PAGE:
Is Weight training safe for my child?

Is weight training safe for my child?
 The IHP youth resistance training: lifting weight lifts the spirit

Juan Carlos Santana, MEd, CSCS
Is weight training safe for my child?  At the Institute of Human Performance (IHP), this is one of the most popular questions posed by concerned parents. Although resistance training carries some injury risk, the risks to children are similar to those of adults!  Additionally, as a recreational activity as well as a sport, statistics clearly show weightlifting/weight-training carries a lower incidence of injury than many popular sports such as football, tennis, soccer, cheerleading, gymnastics, baseball and basketball.
Traditionally, abnormal and stunted bone growth has been the primary concern in this area.  Yes, there have been cases of growth plate fractures in adolescents.  However, the use of improper technique, excessive loading or lack of qualified supervision characterized most of these cases.  To date, the position of the National Strength and Conditioning Association (NSCA), the world’s foremost authority on strength training, is that well-supervised weight training programs are well tolerated by children as young as 8 years of age!  To put it in simple terms, there have been no reports showing the fracture of growth plates with properly designed and supervised resistance training programs.  This data includes countries in which children as young as 8 years participate in advanced multijoint lifts that require a high degree of skill demand.  The key to minimizing the risk of injury in resistance training for children is the type of supervision found in IHP; close qualified supervision implementing sound programs!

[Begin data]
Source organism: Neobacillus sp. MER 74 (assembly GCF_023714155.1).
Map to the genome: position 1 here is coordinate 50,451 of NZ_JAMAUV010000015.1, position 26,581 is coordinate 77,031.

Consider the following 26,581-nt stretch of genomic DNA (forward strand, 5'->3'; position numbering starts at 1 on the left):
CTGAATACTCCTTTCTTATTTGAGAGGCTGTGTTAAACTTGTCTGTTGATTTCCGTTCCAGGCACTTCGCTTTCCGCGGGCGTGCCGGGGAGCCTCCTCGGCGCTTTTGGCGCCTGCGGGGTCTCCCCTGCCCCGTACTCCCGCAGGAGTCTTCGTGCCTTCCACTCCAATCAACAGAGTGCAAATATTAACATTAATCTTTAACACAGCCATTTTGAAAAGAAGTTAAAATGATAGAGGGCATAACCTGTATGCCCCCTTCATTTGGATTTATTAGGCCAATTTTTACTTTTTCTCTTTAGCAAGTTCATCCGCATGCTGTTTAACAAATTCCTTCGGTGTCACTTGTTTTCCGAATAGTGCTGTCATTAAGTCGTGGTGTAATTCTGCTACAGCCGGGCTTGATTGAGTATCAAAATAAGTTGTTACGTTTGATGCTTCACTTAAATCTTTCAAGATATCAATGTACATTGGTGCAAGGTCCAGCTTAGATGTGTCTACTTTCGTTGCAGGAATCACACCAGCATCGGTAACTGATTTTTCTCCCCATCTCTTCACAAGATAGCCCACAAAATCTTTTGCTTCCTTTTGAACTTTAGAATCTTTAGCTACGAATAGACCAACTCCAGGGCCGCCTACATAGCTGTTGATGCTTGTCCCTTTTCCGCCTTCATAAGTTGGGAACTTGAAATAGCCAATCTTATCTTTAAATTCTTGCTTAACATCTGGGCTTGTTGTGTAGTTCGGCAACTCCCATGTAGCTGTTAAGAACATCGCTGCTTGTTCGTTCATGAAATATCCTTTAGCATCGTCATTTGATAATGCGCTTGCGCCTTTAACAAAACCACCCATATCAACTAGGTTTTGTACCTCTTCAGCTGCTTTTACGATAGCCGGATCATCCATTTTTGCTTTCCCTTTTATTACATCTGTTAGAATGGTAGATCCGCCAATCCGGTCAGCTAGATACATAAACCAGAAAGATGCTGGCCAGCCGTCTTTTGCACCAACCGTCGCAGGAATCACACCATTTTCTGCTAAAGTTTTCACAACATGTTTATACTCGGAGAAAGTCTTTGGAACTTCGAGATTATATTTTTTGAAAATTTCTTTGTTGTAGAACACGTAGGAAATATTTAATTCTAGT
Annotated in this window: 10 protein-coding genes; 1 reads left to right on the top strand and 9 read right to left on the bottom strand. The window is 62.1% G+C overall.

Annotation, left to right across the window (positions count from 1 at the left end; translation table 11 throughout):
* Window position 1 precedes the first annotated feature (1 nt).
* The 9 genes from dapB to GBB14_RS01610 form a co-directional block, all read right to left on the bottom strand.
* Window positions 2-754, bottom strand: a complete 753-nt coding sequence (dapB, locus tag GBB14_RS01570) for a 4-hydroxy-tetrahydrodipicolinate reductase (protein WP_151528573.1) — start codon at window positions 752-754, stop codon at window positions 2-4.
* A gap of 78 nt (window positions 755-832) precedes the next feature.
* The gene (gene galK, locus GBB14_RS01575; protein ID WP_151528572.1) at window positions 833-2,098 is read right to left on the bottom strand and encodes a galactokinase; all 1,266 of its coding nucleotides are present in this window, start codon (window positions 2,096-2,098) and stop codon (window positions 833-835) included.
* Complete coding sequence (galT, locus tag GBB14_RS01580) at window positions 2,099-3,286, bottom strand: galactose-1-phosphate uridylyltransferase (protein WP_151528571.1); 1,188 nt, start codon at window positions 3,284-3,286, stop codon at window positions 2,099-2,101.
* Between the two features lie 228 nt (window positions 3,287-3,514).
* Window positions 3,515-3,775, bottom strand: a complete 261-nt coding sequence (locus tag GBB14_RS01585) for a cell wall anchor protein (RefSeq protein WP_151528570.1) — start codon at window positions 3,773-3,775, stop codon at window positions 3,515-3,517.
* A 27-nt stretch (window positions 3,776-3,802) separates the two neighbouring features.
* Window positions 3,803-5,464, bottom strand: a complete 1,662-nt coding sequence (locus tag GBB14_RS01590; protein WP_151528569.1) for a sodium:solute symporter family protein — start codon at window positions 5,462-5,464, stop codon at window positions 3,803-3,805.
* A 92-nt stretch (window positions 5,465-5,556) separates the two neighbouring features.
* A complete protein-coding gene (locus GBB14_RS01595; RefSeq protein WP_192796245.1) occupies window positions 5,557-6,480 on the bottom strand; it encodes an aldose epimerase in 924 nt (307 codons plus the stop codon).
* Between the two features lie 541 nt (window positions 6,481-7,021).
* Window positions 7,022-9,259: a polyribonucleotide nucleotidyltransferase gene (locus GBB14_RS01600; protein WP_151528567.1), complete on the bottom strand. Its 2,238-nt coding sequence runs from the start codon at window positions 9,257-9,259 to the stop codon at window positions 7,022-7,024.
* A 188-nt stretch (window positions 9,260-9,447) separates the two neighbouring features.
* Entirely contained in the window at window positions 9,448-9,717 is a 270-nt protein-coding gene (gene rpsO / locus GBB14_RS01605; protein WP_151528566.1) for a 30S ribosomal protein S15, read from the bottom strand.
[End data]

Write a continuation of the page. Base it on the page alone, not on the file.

At IHP, we have seen that the benefits of properly designed resistance training programs for the youth far outweigh the risks.  Our view is also supported by the scientific data. Contrary to conventional wisdom, children as young a 6 years of age can significantly increase their strength with a properly designed resistance program, above and beyond their natural growth and maturation.  However, the training effects in children are not permanent.  That is, if they don’t keep it up by training at least twice a week, strength gains are quickly lost.  The mechanism behind this rapid de-training still remains unclear.
Since children often participate in sports or activities that are strength and power dominated, it is reasonable to expect that resistance training would enhance their performance in such activities.  One of the greatest benefits of IHP’s youth resistance training program is that it better prepares children for participation in sports and recreational activities and reduces the likelihood of injuries. In addition to the physiological benefits, youth resistance training programs also impact various psychosocial parameters.  The parents of the children involved in the IHP youth resistance training program report better cognition and class/home work, improved self-esteem, and healthier attitudes toward physical education, physical fitness and lifelong exercise.   The IHP youth resistance training program has also shown to have various health benefits associated with it, such as, improved blood pressure, improved bone density, and favorable body composition changes.
In closing, one should keep in mind that it is not so much the activity (i.e. resistance training) that is in question, but rather the intensity and appropriateness of the exercise.  I often find that the biggest hazards athletic children face are overzealous or ignorant parents and coaches.  The win, win, win mentality is truly the enemy of a child’s proper development.  Furthermore, specialization in a single sport does not provide enough movement variety for full biomotor development.   Regardless of the activity, children should be encouraged to participate in a wide assortment of fun and developmental activities, resistance training should be one of them.  Come to IHP in Boca Raton, Florida and ask about our youth resistance training program. 


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